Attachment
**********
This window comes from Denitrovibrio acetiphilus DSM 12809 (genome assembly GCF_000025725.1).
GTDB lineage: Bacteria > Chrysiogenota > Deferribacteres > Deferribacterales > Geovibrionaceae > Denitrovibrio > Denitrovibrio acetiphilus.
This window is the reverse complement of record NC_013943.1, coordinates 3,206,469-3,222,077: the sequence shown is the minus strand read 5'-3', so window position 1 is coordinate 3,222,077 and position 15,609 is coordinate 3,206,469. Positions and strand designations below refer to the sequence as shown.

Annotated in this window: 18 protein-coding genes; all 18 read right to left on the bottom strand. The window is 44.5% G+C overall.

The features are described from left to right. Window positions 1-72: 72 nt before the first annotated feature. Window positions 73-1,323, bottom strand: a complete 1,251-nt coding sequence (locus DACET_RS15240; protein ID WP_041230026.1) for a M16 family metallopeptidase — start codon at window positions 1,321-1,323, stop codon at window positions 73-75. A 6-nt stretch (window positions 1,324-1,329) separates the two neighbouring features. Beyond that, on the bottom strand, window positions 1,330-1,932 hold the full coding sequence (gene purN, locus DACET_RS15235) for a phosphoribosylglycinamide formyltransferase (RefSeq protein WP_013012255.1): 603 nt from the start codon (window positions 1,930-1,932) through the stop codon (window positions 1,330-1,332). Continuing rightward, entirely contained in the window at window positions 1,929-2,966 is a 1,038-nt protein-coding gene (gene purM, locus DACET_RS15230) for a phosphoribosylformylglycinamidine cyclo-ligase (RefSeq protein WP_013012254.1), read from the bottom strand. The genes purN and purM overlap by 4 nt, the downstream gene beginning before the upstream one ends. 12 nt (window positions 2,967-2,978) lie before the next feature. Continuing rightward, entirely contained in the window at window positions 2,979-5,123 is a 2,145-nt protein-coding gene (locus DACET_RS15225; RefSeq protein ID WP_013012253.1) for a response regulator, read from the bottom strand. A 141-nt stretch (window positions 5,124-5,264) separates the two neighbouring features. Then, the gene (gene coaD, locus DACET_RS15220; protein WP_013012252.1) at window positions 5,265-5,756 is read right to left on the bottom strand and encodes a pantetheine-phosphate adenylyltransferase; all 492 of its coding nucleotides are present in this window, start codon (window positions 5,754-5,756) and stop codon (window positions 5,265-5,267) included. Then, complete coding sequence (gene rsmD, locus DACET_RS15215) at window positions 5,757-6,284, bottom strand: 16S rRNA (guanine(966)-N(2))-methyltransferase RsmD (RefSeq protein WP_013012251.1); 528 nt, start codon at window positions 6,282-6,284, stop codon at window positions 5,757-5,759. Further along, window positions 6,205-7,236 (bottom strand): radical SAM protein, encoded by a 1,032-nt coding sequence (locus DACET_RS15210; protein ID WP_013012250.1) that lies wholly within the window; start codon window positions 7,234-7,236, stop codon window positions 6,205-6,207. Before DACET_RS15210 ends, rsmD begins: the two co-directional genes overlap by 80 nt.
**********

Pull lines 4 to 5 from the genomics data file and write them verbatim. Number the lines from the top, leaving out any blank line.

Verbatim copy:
Annotated in this window: 18 protein-coding genes; all 18 read right to left on the bottom strand. The window is 44.5% G+C overall.

The features are described from left to right. Window positions 1-72: 72 nt before the first annotated feature. Window positions 73-1,323, bottom strand: a complete 1,251-nt coding sequence (locus DACET_RS15240; protein ID WP_041230026.1) for a M16 family metallopeptidase — start codon at window positions 1,321-1,323, stop codon at window positions 73-75. A 6-nt stretch (window positions 1,324-1,329) separates the two neighbouring features. Beyond that, on the bottom strand, window positions 1,330-1,932 hold the full coding sequence (gene purN, locus DACET_RS15235) for a phosphoribosylglycinamide formyltransferase (RefSeq protein WP_013012255.1): 603 nt from the start codon (window positions 1,930-1,932) through the stop codon (window positions 1,330-1,332). Continuing rightward, entirely contained in the window at window positions 1,929-2,966 is a 1,038-nt protein-coding gene (gene purM, locus DACET_RS15230) for a phosphoribosylformylglycinamidine cyclo-ligase (RefSeq protein WP_013012254.1), read from the bottom strand. The genes purN and purM overlap by 4 nt, the downstream gene beginning before the upstream one ends. 12 nt (window positions 2,967-2,978) lie before the next feature. Continuing rightward, entirely contained in the window at window positions 2,979-5,123 is a 2,145-nt protein-coding gene (locus DACET_RS15225; RefSeq protein ID WP_013012253.1) for a response regulator, read from the bottom strand. A 141-nt stretch (window positions 5,124-5,264) separates the two neighbouring features. Then, the gene (gene coaD, locus DACET_RS15220; protein WP_013012252.1) at window positions 5,265-5,756 is read right to left on the bottom strand and encodes a pantetheine-phosphate adenylyltransferase; all 492 of its coding nucleotides are present in this window, start codon (window positions 5,754-5,756) and stop codon (window positions 5,265-5,267) included. Then, complete coding sequence (gene rsmD, locus DACET_RS15215) at window positions 5,757-6,284, bottom strand: 16S rRNA (guanine(966)-N(2))-methyltransferase RsmD (RefSeq protein WP_013012251.1); 528 nt, start codon at window positions 6,282-6,284, stop codon at window positions 5,757-5,759. Further along, window positions 6,205-7,236 (bottom strand): radical SAM protein, encoded by a 1,032-nt coding sequence (locus DACET_RS15210; protein ID WP_013012250.1) that lies wholly within the window; start codon window positions 7,234-7,236, stop codon window positions 6,205-6,207. Before DACET_RS15210 ends, rsmD begins: the two co-directional genes overlap by 80 nt.